Posted October 08, 2010 - 04:51 AM
Posted October 09, 2010 - 06:55 AM
Posted October 09, 2010 - 10:28 AM
OK, so am i going to have problems running it on flats in 30-ish temperatures? what about inline thermostat housings? like this one: http://www.fastech-r...thermostat.html
Mask one radiator with strips of duct tape and add or substract strips until you find the right operating temp. This is assuming you have a Vapor computer (or silimilar) as a means of measuring your coolant temperature.
Posted October 09, 2010 - 11:29 AM
sxp, I dont have any computer with water temp indicator. And even if I had, it would be pain in the ass to duct my radator in the middle of my ride, when I find some new long and straight section. 100$ for thermostat housing seems a bit pricey. I'm gonna find out what size thermostats tiny cars are using and try to make housing for them. offcourse if I find time between my rides
Posted October 10, 2010 - 05:46 AM
Posted November 16, 2010 - 03:24 AM
I can take photos if anyone is interested.
Posted November 16, 2010 - 03:35 AM
Here's a pic of it, main flow direction is from bottom to top of the image. The main section is straight so it will fit inline in the outlet tube behind left radiator, and return flow will go into T fitting that I'm going to install just after left radiator outlet hose.
Posted November 16, 2010 - 10:23 AM
Posted November 16, 2010 - 10:49 PM
So first I want to say that the problem of overcooling really exists on these bikes. I had my fuel screw set up spot on on a hot bike, it was really responsive then and I was quite satisfied with jetting. After that, I and my mates had to do 2-3 mile relatively high-speed driving to another trail. When we finally got to the trail, I found that my bike would not idle without playing with choke, I was like o.O but after a bit of playing with choke the problem got fixed itself. The only explanation I could find for this is that the bike overcooled during the high-speed/low-load cruising and thus threw my jetting out of the window. We need some hot engines here!
Now a little bit about thermostats. There are 2 kind of setups with thermostats:
1. Just an inline setup with no coolant bypass route, so when the thermostat is closed, it just blocks the flow of coolant. This setup is easiest to do as you just insert thermostat into engine outlet hose and put radiator inlet hose on it, no any other plumbing at all.
2. Traditional setup with coolant bypass route. in this case, the thermostat regulates how much of the flow will go through the radiator and how much just back to the engine, without any cooling. The flow of the coolant is almost constant and doesn't depend on position of thermostat. In this setup, you need to do everything you need for the first setup plus to route bypass route back to the engine.
The choice might look simple, the first setup is the one. This is what I thought at first, but take a look at the bold texts. The main issue here is the speed of coolant flow. In the inline setup, when you hit the thermostat regulating temperature(i.e. thermostat blocks some of the flow), the coolant in radiators is cooled even more, because it stays in radiator for more time. This would create a big difference between engine outlet and inlet temperatures. The slower the coolant flow - the bigger the difference would be. This could create even more problems then just over cooling of engine: bottom of cylinder being cooler then top, could cause a taper in the bore and probably some other really nasty stuff you dont want to happen with your engine, use your imagination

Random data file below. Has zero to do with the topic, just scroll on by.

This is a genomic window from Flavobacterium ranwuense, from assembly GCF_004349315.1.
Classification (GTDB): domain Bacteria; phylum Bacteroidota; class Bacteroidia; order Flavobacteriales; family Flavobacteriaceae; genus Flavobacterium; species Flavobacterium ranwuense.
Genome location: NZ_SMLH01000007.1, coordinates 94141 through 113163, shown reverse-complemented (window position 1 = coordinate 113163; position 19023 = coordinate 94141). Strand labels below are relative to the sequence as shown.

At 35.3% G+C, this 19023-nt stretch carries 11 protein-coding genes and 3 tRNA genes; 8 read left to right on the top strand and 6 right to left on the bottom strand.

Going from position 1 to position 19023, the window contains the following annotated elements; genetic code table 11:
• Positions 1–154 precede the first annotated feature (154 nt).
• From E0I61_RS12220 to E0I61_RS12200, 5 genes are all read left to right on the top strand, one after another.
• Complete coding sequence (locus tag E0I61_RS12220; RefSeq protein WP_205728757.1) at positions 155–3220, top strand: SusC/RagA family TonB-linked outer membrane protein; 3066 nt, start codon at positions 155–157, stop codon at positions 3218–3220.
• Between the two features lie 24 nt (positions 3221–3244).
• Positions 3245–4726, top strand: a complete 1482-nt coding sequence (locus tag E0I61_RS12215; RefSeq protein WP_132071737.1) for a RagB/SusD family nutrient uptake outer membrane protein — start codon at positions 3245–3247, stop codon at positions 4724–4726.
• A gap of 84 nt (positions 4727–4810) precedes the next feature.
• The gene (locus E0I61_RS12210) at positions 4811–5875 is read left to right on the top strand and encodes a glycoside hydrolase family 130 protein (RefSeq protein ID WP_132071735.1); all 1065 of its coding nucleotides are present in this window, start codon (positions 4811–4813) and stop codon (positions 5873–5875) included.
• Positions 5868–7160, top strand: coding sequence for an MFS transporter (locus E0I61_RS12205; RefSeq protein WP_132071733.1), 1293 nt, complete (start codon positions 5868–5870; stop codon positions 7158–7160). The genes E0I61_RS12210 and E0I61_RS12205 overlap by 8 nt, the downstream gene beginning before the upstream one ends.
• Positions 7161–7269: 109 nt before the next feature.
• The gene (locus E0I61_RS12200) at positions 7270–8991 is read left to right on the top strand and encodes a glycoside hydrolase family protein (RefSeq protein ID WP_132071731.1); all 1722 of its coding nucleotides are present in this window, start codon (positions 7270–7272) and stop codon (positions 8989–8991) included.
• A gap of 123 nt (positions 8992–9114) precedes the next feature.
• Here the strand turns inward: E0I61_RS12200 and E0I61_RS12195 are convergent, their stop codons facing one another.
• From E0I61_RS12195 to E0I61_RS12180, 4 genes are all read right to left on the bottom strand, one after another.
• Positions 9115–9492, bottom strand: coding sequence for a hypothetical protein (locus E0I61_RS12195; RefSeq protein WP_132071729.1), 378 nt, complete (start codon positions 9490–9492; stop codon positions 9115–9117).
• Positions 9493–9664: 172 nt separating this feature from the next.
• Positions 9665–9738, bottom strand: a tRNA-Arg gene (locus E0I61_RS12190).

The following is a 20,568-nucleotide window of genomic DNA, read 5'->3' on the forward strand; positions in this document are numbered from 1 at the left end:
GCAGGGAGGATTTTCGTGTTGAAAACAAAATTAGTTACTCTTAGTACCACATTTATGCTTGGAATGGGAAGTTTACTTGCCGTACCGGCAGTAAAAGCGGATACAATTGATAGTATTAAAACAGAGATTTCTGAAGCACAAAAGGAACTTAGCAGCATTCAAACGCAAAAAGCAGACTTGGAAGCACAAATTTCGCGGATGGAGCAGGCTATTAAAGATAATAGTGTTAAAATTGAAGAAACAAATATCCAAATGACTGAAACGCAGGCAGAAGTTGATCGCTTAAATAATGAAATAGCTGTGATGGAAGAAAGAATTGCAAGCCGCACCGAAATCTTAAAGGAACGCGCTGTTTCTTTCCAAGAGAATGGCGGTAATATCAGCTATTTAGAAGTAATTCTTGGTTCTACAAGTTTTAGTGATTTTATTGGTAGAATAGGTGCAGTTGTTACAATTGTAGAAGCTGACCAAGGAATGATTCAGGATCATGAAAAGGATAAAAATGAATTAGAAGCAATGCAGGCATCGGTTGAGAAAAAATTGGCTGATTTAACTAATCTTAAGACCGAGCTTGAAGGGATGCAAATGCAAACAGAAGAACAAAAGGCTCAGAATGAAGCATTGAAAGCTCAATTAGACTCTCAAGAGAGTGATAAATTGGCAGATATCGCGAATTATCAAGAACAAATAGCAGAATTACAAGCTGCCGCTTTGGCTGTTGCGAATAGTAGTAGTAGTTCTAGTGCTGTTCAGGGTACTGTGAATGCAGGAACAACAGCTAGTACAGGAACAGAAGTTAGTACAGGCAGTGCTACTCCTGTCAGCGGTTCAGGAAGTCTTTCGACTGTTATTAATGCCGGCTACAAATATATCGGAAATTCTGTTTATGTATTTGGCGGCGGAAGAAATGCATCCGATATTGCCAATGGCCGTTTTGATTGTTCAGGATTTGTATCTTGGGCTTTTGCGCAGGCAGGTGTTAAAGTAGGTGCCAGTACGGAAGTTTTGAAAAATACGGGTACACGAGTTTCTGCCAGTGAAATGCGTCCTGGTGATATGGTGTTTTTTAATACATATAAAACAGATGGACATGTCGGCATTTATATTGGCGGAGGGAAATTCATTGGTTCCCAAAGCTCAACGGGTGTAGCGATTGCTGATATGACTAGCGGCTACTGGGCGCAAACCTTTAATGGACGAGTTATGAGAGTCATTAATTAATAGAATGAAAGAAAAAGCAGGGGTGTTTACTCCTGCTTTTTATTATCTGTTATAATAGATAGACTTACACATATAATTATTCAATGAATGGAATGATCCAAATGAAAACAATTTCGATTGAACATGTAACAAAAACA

In the second setup however, when thermostat would hit its regulating temperature, it would just reroute outlet flow to the inlet of the engine and mix with it as much cool coolant from radiator as needed to maintain the regulating temperature. The temperature difference between inlet and outlet points of engine would be minimal of which is achievable with given coolant pump capacity while the temperature itself would not drop below certain value (70 deg C with this KTM thermostat).
whew, think thats all
Posted November 17, 2010 - 05:23 AM
I eould think anything above 40 degrees ambient should be just fine without a thermostat. All we do here is like was suggested earlier either cardboard or ducttape the radiator a bit to cut down on some air flow. It's not rocket science, just slightly impede the air.
More power to you, but after reading you reasons I think you had some debris or something with your fuel system, not an engine temp issue.
Posted November 17, 2010 - 12:36 PM
I don't think that it was debris in my carb that caused that kind of situation. I had cleaned my carb a week before and in case of jet blocking, the problem would have not cured by just idling for 2 minutes...
beezer, nice speedway bike out there. Do you have any onboard computer installed on it to measure the coolant temp?
Posted November 17, 2010 - 03:43 PM
I use the bike for dirt track in summer and ice in the winter.
I go up 1 size on the pilot and main jet in the winter.
No temp gauge just warm it up good and then ride it like it ain't mine.
Posted November 17, 2010 - 05:11 PM
Posted February 14, 2015 - 03:54 PM
What happened with this thread?
Hitman, did you install the thermostat? This is exactly what I want to do for my -12 WR450!
Posted October 03, 2016 - 09:47 PM